The ‘fast’ and the furious

Deccan Chronicle.  | Sean Colin Young

Entertainment, Bollywood

This Karva Chauth was different for Delhiites for many reasons, and the chand appearing late was just one of them.

A still from Hum Dil De Chuke Sanam

There is no point of keeping it down as we know all about last night — relax, it was Karva Chauth. Once the moon rose (late), pati parmeshwars across the capital helped their biwis #No1 break their fasts. Aww, how sweet… or, was it?

Sure, there many married women who go all out to make this auspicious day even more special by getting mehendi put, wearing glitzy bangles and, to top it off, putting on beautiful red sarees. However, a lot of them have expressed their aversion to the tradition because they consider it patriarchal and outdated.

Medical transcriptionist Charu Sharma celebrated her first Karva Chauth and she could not contain her excitement. She says, “As it celebrates the bond of love and marriage, I wanted to follow it to the fullest. We have always seen our mothers fast diligently for the safety and long life of their husband and, having been brought up in the same atmosphere, I have imbibed those values and practices.”

More than that, it is the tangible aspects of the festival that excite Sharma. She reveals, “I like to dress up like a newlywed bride with solah shringar, be it jewellery, mehendi, sindoor, etc.”

On the other hand, Rashmi Priyam has been keeping the Karva Chauth fast for about a decade now. Besides praying for her husband’s long life, she expresses her gratitude to him for being a ‘rock in her life’ and ‘taking care of her children and the family’. She opines, “I don’t mind dedicating a day for him by fasting. I don’t feel that keeping doing this makes me less of a feminist or modern person.”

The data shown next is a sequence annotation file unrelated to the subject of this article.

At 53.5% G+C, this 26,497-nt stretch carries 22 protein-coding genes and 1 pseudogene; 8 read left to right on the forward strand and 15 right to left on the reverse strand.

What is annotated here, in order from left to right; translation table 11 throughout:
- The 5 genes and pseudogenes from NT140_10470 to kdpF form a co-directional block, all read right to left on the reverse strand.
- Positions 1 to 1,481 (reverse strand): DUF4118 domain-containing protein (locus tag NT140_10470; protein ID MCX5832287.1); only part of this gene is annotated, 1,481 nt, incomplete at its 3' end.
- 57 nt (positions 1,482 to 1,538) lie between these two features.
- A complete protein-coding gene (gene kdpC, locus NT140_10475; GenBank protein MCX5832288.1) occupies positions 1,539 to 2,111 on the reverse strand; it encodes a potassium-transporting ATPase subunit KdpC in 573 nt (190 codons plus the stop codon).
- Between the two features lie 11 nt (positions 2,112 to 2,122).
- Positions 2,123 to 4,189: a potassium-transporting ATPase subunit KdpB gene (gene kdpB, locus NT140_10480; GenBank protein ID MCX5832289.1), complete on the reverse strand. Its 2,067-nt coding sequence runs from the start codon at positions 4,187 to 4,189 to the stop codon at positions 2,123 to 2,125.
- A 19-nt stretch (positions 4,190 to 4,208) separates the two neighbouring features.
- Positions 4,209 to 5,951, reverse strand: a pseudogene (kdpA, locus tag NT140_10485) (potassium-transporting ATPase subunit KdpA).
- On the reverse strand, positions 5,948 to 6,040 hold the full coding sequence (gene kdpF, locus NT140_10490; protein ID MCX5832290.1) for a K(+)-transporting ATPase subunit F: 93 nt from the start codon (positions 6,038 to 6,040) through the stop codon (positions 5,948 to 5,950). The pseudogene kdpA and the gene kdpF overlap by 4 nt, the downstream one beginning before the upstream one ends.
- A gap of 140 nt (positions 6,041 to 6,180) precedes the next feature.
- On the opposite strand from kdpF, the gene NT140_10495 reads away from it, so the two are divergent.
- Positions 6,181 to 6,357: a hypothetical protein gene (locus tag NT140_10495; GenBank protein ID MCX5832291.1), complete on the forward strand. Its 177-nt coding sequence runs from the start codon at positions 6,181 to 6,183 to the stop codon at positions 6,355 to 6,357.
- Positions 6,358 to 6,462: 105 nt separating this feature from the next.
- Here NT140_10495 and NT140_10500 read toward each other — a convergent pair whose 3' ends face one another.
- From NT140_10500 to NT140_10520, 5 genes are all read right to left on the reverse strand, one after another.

Some people might argue and say this concept is regressive, but not Rashmi, who says “It is sometimes nice to woo your husband by decking up, and you enjoy all the pampering that you get in return. No one forces us to keep the fast. I fast whenever I want to and sometimes I feel it also helps me with my fitness regimen.”

Conversely, Kasturi Nath, a corporate professional, feels that Karva Chauth is “no doubt a cultural explanation for Indian women’s fixation on their husbands’ long lives, in a country where women are brutally raped, burned and abused.”

She continues, “It has become a fashion statement for people today because of the way Karva Chauth is celebrated in TV soaps, movies and even by marketing companies. Apart from this, it can be dangerous and may lead to hypertension, gestational diabetes and other complications among women.” She then begs the questions, “Why do women need to put their husband even above their health? Why is the longevity of a woman’s life ignored, even though she is the true pillar of the familial unit?”